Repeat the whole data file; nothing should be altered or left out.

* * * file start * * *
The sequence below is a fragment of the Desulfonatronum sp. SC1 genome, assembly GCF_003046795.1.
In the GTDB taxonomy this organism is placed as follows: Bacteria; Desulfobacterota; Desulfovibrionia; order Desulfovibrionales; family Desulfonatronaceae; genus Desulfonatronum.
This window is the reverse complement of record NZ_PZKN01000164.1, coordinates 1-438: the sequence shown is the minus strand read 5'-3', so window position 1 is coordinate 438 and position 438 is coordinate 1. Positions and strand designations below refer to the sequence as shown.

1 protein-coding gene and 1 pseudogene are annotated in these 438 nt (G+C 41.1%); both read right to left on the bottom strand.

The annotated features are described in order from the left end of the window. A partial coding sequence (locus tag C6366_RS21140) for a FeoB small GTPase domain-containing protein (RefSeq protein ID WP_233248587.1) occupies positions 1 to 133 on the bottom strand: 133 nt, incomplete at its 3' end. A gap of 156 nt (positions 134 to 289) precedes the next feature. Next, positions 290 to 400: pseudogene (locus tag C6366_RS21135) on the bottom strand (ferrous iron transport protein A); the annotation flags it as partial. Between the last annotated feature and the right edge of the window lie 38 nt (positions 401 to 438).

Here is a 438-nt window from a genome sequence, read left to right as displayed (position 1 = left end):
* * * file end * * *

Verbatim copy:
The sequence below is a fragment of the Desulfonatronum sp. SC1 genome, assembly GCF_003046795.1.
In the GTDB taxonomy this organism is placed as follows: Bacteria; Desulfobacterota; Desulfovibrionia; order Desulfovibrionales; family Desulfonatronaceae; genus Desulfonatronum.
This window is the reverse complement of record NZ_PZKN01000164.1, coordinates 1-438: the sequence shown is the minus strand read 5'-3', so window position 1 is coordinate 438 and position 438 is coordinate 1. Positions and strand designations below refer to the sequence as shown.

1 protein-coding gene and 1 pseudogene are annotated in these 438 nt (G+C 41.1%); both read right to left on the bottom strand.

The annotated features are described in order from the left end of the window. A partial coding sequence (locus tag C6366_RS21140) for a FeoB small GTPase domain-containing protein (RefSeq protein ID WP_233248587.1) occupies positions 1 to 133 on the bottom strand: 133 nt, incomplete at its 3' end. A gap of 156 nt (positions 134 to 289) precedes the next feature. Next, positions 290 to 400: pseudogene (locus tag C6366_RS21135) on the bottom strand (ferrous iron transport protein A); the annotation flags it as partial. Between the last annotated feature and the right edge of the window lie 38 nt (positions 401 to 438).

Here is a 438-nt window from a genome sequence, read left to right as displayed (position 1 = left end):